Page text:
Saturday, November 29, 2008

Looking for Blame in All the Wrong Places

When it comes to problems in organizations, there are more detectives than consultants.

Something goes wrong and the search is on for a culprit. The "Who done it?" process begins. Was it someone who is malicious or poorly trained? Who failed to get the word about the such-and-such policy? And out of the ones who screwed up, who is more to blame? Jack or Maria?

In my experience, the real culprit is often the organization. The organization has formally or informally adopted policies and practices that produce dysfunctional results. It is getting the results that, given the situation, one would reasonably expect. Finding that problem, however, is more complicated and less emotionally satisfying than naming a person, inflicting punishment, issuing warnings, and moving on. Fixing it will require more work and certainly much more introspection. It may even require that upper management assume some responsibility.

Second to the organization in the list of overlooked suspects is the relationship. Jack and Maria are fine when taken as individuals but put them together and problems ensue. Trying to hold one more accountable than the other misses the source of the difficulties. Holding them both accountable for the relationship is more to the point. The employer is not simply hiring individual operators but is also hiring relationships. Regardless of individual brilliance or skills, a person who is unable to maintain positive relationships is not productive and indeed may be pulling down the effectiveness of the entire team.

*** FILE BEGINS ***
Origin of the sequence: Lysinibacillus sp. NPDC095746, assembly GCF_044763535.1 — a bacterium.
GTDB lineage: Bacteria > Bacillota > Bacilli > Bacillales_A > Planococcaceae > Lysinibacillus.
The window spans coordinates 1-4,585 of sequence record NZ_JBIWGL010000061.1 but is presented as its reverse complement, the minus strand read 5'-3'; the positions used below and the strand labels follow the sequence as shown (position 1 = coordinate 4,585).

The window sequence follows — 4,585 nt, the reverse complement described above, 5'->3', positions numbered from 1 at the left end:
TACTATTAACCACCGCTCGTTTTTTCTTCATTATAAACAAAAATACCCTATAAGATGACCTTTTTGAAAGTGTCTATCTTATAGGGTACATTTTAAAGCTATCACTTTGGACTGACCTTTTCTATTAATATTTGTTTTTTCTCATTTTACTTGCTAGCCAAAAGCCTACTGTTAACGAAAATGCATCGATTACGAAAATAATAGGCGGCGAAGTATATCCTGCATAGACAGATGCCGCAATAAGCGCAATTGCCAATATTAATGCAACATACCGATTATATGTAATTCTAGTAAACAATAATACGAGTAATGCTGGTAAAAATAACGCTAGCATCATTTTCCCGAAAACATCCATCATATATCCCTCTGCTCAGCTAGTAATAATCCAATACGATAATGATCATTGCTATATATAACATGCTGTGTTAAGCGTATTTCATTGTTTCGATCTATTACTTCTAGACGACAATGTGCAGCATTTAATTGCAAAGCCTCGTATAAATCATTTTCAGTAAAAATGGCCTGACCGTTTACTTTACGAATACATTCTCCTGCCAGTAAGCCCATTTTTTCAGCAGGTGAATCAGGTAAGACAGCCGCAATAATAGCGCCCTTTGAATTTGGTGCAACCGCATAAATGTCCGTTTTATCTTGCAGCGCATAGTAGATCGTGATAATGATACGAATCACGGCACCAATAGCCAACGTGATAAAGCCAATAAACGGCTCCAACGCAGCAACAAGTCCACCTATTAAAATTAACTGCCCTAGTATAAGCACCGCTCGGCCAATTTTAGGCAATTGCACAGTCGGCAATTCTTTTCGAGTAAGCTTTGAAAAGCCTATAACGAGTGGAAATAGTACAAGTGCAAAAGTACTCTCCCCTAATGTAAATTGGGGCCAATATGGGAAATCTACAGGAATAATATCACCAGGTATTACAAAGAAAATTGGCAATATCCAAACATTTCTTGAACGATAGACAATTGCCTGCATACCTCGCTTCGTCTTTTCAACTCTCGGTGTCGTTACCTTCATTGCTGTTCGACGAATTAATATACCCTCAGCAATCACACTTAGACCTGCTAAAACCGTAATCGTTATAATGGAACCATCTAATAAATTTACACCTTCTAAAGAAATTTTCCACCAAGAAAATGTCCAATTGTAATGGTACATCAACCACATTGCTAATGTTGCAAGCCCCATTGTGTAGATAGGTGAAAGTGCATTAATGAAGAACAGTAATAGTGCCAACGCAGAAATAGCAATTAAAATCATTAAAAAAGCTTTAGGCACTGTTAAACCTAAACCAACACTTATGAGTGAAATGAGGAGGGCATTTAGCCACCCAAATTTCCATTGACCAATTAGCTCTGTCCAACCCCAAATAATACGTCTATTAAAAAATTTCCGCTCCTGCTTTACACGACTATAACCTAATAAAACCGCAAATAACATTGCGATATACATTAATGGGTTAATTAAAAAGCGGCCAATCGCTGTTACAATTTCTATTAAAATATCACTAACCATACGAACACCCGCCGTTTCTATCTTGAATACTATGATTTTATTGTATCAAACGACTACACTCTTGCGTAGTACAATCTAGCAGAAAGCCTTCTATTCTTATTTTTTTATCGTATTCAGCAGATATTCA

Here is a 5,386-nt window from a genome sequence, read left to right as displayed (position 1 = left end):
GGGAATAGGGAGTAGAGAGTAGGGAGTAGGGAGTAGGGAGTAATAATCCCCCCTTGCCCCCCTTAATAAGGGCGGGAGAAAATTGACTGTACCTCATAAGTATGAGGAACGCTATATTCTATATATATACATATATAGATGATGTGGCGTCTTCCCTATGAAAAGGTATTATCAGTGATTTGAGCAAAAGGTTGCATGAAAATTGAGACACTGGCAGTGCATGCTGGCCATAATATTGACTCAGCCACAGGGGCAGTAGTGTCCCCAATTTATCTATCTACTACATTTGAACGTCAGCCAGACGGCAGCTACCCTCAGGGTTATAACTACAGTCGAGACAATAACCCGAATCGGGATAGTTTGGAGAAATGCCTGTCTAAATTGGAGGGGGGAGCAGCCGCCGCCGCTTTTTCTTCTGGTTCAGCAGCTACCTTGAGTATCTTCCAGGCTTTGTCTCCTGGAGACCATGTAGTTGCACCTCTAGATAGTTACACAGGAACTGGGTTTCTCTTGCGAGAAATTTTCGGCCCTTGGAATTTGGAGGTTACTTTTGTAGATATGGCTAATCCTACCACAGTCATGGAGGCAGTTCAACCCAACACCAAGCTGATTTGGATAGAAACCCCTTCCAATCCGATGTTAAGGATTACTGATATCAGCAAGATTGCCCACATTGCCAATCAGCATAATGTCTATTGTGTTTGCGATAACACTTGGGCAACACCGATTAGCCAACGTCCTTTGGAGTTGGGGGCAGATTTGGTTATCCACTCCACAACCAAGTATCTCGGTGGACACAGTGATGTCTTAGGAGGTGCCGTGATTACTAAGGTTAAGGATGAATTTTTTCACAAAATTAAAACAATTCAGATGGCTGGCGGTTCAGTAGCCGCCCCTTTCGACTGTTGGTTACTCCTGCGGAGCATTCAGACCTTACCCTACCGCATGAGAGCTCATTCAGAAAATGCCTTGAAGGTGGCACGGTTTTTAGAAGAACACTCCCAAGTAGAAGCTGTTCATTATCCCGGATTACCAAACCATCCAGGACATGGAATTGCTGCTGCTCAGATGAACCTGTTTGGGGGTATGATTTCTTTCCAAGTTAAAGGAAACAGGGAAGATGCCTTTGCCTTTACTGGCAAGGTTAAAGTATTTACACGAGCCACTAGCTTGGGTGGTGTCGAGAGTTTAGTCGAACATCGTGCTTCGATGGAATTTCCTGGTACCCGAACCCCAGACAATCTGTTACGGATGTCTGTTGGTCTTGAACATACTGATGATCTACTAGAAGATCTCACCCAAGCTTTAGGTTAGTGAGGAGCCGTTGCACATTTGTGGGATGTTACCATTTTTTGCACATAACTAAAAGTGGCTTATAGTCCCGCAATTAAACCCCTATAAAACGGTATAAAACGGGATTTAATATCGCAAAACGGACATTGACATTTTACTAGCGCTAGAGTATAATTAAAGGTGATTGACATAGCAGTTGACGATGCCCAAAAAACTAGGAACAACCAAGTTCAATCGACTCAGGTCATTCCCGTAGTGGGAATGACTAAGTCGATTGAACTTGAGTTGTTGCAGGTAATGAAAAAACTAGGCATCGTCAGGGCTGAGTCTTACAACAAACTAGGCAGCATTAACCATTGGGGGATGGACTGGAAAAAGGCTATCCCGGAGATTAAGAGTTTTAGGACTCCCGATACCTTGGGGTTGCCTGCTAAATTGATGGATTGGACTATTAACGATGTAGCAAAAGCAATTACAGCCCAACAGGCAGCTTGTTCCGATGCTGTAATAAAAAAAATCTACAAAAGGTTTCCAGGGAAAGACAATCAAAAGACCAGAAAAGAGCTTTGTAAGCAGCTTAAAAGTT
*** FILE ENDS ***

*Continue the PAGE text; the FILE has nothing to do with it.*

Are there times when one person is to blame? Sure, but employers should also be prepared to examine the organization and the relationships.


Deron Schriver said...

Organizations are collections of humans, therefore all organizations have an inherent complexity. All staff members should be given regular feedback about their performance, and staff should give regular feedback about the performance of the organization. If the firm is not keeping those communication channels open, it is missing opportunities and will certainly not reach its potential.

Michael Wade said...


Good point. In my experience, organizations and managers seldom earn an A when it comes to communication.

Bruno Collet said...

In my experience, blaming the organization is usually equivalent to avoiding accountability, and often results in no clear corrective action being taken.

There should be some middle ground between hiding behind "organizational issues" and the blaming frenzy resulting from extreme interpretation of accountability (= when there is a problem there is someone to blame).

Organizations tend to propagate problems downward. Actually, they should go up. Ultimately, it is often a management problem. Even if, for example, there is a skill problem, the root cause might be the hiring process. Navigating the cause-and-effect relationships upstream will allow identifying the root cause, and solve it.

Bruno Collet

Michael Wade said...


I don't equate blaming the organization as an escape from accountability. People are responsible for the policies and practices of the organization. Many organizations, however, reward poor behavior. They usually do so unintentionally, as in cases where short-term thinking is rewarded or when undue emphasis on results leads to unethical behavior.